Arts and Entertainment


Walking the walk

As I write this, the UN-sponsored World Summit for Sustainable Development is under way in Johannesburg, South Africa, and it’s generating all kinds of unusual reactions.


Going the distance

I’m writing this from a rooftop aerie at Skytop Lodge in the picturesque Poconos. I’ve managed to get away with the family for a week, and this venerable and rustic hotel (it dates back to 1925 and is surrounded by 5,000 acres of nature trails) beckoned. I can see a very full moon through the window and, down below in the parking lot, a still-warm Saab 9-5 sedan ticks quietly.



Today through Sept. 14, Philadelphia will experience one of the most unusual theatrical events seen anywhere in the country.


To Infiniti (and beyond)

Nissan is the comeback kid, revived after what many describe as a “near-death experience.”

Led by Brazilian-born Carlos Ghosn, who joined the company in 1999, Nissan went through a round of layoffs, plant shutdowns and procurement cost cuts. Although Japanese workers are legendary for their team spirit, former Michelin executive Ghosn’s revival plan included persuading the disgruntled workforce to cooperate more fully. Nissan posted its first profit since 1996, making $2.6 billion in 2000.


Urban Gardener

I’m actually writing this to avoid going out into the horrid heat to water my backyard … again.

In semi-normal years, I don’t have to water anything but potted plants and maybe the raspberry patch. This year I’ve been watering twice a week just to keep most of the stuff alive. Too gross!


Multitasking on stage

Stage Struck, at the Society Hill Playhouse, is a light-hearted look at what vaudeville was, portrayed by R.J. Lewis, a true jack-of-all-trades.

Vaudeville was the most popular form of entertainment in North America from 1875-1932, and now it’s a word you rarely hear and that most people know very little about. Before the invention of radio, movies and television, most theaters around the country presented vaudeville shows.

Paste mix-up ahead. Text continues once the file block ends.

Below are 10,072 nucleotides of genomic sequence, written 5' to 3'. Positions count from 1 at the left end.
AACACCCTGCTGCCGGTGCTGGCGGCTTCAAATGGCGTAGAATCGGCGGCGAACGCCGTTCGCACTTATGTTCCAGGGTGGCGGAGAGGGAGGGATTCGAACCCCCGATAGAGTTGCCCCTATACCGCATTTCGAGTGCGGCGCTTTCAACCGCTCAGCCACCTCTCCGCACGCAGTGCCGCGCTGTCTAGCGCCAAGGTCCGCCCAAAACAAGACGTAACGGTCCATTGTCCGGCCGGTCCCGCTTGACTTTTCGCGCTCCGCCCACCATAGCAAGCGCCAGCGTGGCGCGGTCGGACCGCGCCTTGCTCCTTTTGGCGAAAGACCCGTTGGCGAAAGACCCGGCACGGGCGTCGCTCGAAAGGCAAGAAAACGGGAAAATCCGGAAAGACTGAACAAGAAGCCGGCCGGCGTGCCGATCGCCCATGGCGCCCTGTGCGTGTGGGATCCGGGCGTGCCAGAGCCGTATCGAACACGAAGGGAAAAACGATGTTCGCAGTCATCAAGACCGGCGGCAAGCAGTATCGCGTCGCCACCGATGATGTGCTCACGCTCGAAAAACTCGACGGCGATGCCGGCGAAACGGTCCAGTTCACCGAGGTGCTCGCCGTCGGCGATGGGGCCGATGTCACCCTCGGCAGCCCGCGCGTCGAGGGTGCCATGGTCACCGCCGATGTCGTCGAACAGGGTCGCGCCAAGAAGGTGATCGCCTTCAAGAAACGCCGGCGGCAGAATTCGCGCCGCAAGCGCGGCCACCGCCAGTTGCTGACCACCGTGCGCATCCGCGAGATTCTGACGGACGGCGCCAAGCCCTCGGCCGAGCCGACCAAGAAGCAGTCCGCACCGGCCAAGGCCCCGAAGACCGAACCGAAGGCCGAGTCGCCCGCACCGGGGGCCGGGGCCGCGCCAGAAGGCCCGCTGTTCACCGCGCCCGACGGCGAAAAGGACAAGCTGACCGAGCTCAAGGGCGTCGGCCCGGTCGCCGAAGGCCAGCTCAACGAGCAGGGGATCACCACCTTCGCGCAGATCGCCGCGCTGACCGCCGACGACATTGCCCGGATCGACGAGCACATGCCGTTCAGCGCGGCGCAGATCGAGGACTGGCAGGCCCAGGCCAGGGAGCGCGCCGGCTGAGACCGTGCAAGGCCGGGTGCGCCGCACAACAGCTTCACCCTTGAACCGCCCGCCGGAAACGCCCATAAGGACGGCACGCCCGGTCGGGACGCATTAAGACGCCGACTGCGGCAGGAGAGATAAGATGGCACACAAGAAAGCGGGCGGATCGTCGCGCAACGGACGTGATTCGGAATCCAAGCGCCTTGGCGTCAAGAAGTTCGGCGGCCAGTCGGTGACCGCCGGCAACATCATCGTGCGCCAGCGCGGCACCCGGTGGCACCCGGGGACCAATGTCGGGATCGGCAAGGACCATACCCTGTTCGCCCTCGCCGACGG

Burning down the house

“Hell-Car Burns Model’s Home,” screamed the page 6 headline in the New York Post. “Veronica Webb’s eco-friendly electric car turned into a fire-spewing death machine the other night, burning down her Key West house and killing her beloved dog, Hercules.”

What a lurid story — too bad a lot of it wasn’t accurate!


The week that was

If you cared about the environment, it was quite a week for the auto industry.

In a move that was like wish fulfillment for the world’s greens, Ford hinted that it was going to end production of the bloated Ford Excursion, a massive 19-foot, 10-mile-per-gallon SUV that the Sierra Club dubbed the “Ford Valdez.”


It’s bindweed, curse it

A gardener’s life is not a happy one — at least sometimes. This year it’s been heat and drought, and now the dreaded bindweed (Convolvulus arvensis).

I thought I’d gotten rid of the bindweed in my community garden plot years ago, and it took years to do it. But it’s baaack. It crept underground from my neighbor’s plot and came up in the middle of my brand-new purple asparagus patch.


Tailpipe tactics

The auto industry went into overdrive last week, propelled by highly flammable legislation in California. It seems that the Golden State, which already has the country’s toughest emissions laws, passed a new bill that ties auto emissions to global warming.

In effect, the law will require by 2005 that automakers produce cars that give off the least amount possible of carbon dioxide, the major global-warming gas.